they represent a credible commitment to stay and fight it out with competitors who try to replicate the investment. a critical resource of LBO firms was the network of contacts and relationships in the investment banking community. 2. this resource often resided in the individuals doing the deals. the more valuable it will be. including customers. The steel industry. managers today recognize that the value of resources depreciates quickly. The test of durability: How quickly does this resource depreciate? The longer lasting a resource is. their valuable resources are soon imitated or surpassed by the next generation innovation. has lost a major market in beer cans to aluminum makers in the past 20 years.float-glass plants is so large that many markets can support only one such facility. for example. However. and employees. Banking in the durability of most core competencies is risky. suppliers. 3. As companies rush to modernize. The test of competitive superiority: Whose resource is really better? The greatest mistakes managers make when evaluating their companies’ resources is that they . The test of appropriability: Who captures the values that the resources create? Not all profits from a resource automatically flow to the company that owns the resource. For example. These individuals could depart to set up their own LBO funds or move to another firm where they could reap a greater share of the profits that their resource generated. distributors. 4. However. While some industries are stable for years. The value is always subject to bargaining among a host of players. 5. because most resources have a limited life and will earn only temporary profits. Because such assets cannot be redeployed. These resource based view pushes this critical question down a level to the resources that underpin a company’s ability to deliver a good or service. not in the LBO firm as a whole. and their superior profits turn out to be transitory. the first to build a float-glass facility in a country is likely to go unchallenged by competitors. Porter’s introduction of five forces framework. An economist described waves of innovation that allow early movers to dominate the market and earn substantial profits. every strategist has been on look out for the potential impact of substitute products. The test of substitutability: Can a unique resource be trumped by a different resource? Since Michael E.

a U. the profits that could result from a successful resource-based strategy will dissipate in the struggle to acquire those resources. investing in core competencies without examining the competitive dynamics that determine industry attractiveness is dangerous. upstream businesses. has made the transition from competitive. The first is by adding new resources. Intel Inside. The mandate to reinvest in strategic resources may seem obvious. such as thin-slab cast-steel sheets. such as steel joist. the way Nucor Corporation. At the same time.S steel company. low-margin. And the last. hence the emphasis in recent approaches on the softer aspects of corporate assets – the culture. and the transformational leader. the way Intel Corporation adding new brand name.don’t assess them relative to competitors. The way to avoid the vacuous ness generic statements of core competence is to disaggregate the corporation’s resources. which can be accomplished in a number of ways. the technology. an effective corporate strategy requires continual investment in order to maintain and build valuable resources. The RVB help us understand and identifies three commons and costly strategic . to its technology resource base. managers risk investing heavily resources that will yield low returns. down-stream businesses. Similarly. a company can upgrade its resources in order to move into a structurally more attractive industry. not physical. The best of these resources are often intangible. How many consumer packaged-goods companies assert that their core competence is consumer marketing skills? They may indeed all be good at that activity. By ignoring marketplace. Because all resources depreciate. Managers should build their strategies on resources that meet five tests outlined above. investment in the corporation’s resources often takes a backseat to optimizing current divisional profitability. What if a company has no unusually valuable resources? Or what if a company’s valuable resources have been imitated or substituted by competitors? Upgrading resources means moving beyond what the company is really good at. The great contribution of the core competence notion is its recognition that. but a corporate strategy built in such a core competence will rapidly run into trouble because other competitors with better skills will be pursuing the same strategy. The second is by upgrading to alternative resources that are threatening the company’s current capabilities. in corporations with a traditional divisional culture. if competitors are ignored. into more differentiated.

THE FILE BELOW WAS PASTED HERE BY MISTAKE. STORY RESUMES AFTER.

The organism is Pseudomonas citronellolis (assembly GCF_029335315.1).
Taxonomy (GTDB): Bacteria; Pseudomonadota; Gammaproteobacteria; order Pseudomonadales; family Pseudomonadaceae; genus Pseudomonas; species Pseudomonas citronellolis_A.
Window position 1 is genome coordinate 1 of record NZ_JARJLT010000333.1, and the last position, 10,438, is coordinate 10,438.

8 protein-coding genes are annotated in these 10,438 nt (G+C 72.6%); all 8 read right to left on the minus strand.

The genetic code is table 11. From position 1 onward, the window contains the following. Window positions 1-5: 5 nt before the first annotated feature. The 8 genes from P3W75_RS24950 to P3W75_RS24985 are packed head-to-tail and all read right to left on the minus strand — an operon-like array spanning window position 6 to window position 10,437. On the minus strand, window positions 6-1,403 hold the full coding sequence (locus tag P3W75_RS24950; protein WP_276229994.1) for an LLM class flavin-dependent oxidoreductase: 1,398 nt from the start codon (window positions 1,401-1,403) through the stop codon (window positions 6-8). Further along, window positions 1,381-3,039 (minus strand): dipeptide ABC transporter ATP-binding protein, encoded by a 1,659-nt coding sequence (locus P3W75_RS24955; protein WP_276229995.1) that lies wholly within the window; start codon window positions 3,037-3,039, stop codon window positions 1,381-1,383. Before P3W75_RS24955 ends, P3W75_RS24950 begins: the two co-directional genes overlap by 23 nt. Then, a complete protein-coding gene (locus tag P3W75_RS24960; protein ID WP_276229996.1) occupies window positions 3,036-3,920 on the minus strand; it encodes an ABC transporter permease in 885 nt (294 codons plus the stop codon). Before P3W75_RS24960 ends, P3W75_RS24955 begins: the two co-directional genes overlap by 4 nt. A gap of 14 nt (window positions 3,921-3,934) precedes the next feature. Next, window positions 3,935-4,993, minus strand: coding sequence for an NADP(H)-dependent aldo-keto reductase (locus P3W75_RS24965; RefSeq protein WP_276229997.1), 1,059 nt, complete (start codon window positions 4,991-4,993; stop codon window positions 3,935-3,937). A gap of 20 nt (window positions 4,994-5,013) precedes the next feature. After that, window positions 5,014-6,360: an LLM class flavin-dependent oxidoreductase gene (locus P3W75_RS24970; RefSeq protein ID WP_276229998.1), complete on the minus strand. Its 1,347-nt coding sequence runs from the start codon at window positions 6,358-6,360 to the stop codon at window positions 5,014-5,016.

its computer links with mass discounters. Newell holds leading market positions in drapery hardware. those concepts can all be interpreted as a mandate to build a unique set of resources and capabilities. and office products and maintains 15% earnings growth annually. glassware. Second. Each acquisition gave Newell another opportunity to strengthen its capabilities. managers tend to over estimate the transferability of specific assets and capabilities. is developing a learning organization. Strategy that blends two powerful sets of insight about capabilities and competition represents an enduring logic that transcends management fads. This company has made a series of acquisitions. as Disney. Such industries are often attractive precisely because entry barrier limit the number of competitors. paint brushes. Despite the common pitfalls. Today. What differentiates this diversified company from a host of others is how it has been able to use its corporate resources to establish and maintain competitive advantage at the business-unit level.errors companies make when they try to grow by leveraging resources. each of which benefited from Newell’s capabilities – its focused control system. cookware. Newell Company is another stunning example of a company that has built a set of capabilities and used them to secure commanding positions for products in a wide range of industries. First. Third. leveraging generic resources. and its expertise in the ”good-better-best” merchandising of basic products. Newell was a modest drapery hardware manufacturer in 1967. competitors would flock to the opportunity. and driving the average returns. in which retailers typically choose to carry only one brand name but with several quality and price level. which facilitate paperless invoicing and automatic inventory restocking. the company itself may it difficult to replicate them in new markets. Because valuable resources are hard to imitated. Whether a company is building a strategy based on core competencies. are high. or is in the middle of a transformation process. managers overestimate their ability to compete in high profitable industries. If it could be done easily. such as lean manufacturing. . the rewards for companies that leverage their resources appropriately. will be a major source of competitive advantage in a new market. The reason competitors find it so hard to enter the business is that accumulating resources is difficult.